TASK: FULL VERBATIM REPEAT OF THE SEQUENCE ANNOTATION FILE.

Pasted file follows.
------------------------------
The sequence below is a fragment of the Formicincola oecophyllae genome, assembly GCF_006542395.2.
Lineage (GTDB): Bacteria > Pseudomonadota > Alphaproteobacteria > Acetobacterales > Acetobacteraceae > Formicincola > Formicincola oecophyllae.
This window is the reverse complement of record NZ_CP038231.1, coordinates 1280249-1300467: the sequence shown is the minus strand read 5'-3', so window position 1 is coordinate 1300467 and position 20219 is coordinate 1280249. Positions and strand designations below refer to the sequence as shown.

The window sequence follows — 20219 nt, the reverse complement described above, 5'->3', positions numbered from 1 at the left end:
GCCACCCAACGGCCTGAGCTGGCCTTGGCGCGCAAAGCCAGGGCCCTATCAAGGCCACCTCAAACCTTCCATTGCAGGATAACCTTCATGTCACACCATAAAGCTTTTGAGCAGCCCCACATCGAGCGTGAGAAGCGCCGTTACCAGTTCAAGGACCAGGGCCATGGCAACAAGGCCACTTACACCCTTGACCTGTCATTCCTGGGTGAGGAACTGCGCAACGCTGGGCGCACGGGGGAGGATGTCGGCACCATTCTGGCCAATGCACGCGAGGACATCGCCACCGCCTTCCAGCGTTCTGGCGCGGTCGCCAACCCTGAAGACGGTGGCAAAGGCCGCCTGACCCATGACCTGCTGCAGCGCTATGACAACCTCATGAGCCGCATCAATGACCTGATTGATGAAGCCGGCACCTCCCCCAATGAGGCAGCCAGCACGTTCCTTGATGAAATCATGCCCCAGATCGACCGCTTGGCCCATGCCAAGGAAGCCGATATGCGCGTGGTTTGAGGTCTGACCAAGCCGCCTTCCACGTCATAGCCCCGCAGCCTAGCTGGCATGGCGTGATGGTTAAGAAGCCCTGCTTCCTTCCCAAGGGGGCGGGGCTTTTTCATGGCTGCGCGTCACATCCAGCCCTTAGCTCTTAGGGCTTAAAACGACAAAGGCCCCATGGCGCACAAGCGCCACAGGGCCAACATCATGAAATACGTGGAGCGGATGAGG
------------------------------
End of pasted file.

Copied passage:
The sequence below is a fragment of the Formicincola oecophyllae genome, assembly GCF_006542395.2.
Lineage (GTDB): Bacteria > Pseudomonadota > Alphaproteobacteria > Acetobacterales > Acetobacteraceae > Formicincola > Formicincola oecophyllae.
This window is the reverse complement of record NZ_CP038231.1, coordinates 1280249-1300467: the sequence shown is the minus strand read 5'-3', so window position 1 is coordinate 1300467 and position 20219 is coordinate 1280249. Positions and strand designations below refer to the sequence as shown.

The window sequence follows — 20219 nt, the reverse complement described above, 5'->3', positions numbered from 1 at the left end:
GCCACCCAACGGCCTGAGCTGGCCTTGGCGCGCAAAGCCAGGGCCCTATCAAGGCCACCTCAAACCTTCCATTGCAGGATAACCTTCATGTCACACCATAAAGCTTTTGAGCAGCCCCACATCGAGCGTGAGAAGCGCCGTTACCAGTTCAAGGACCAGGGCCATGGCAACAAGGCCACTTACACCCTTGACCTGTCATTCCTGGGTGAGGAACTGCGCAACGCTGGGCGCACGGGGGAGGATGTCGGCACCATTCTGGCCAATGCACGCGAGGACATCGCCACCGCCTTCCAGCGTTCTGGCGCGGTCGCCAACCCTGAAGACGGTGGCAAAGGCCGCCTGACCCATGACCTGCTGCAGCGCTATGACAACCTCATGAGCCGCATCAATGACCTGATTGATGAAGCCGGCACCTCCCCCAATGAGGCAGCCAGCACGTTCCTTGATGAAATCATGCCCCAGATCGACCGCTTGGCCCATGCCAAGGAAGCCGATATGCGCGTGGTTTGAGGTCTGACCAAGCCGCCTTCCACGTCATAGCCCCGCAGCCTAGCTGGCATGGCGTGATGGTTAAGAAGCCCTGCTTCCTTCCCAAGGGGGCGGGGCTTTTTCATGGCTGCGCGTCACATCCAGCCCTTAGCTCTTAGGGCTTAAAACGACAAAGGCCCCATGGCGCACAAGCGCCACAGGGCCAACATCATGAAATACGTGGAGCGGATGAGG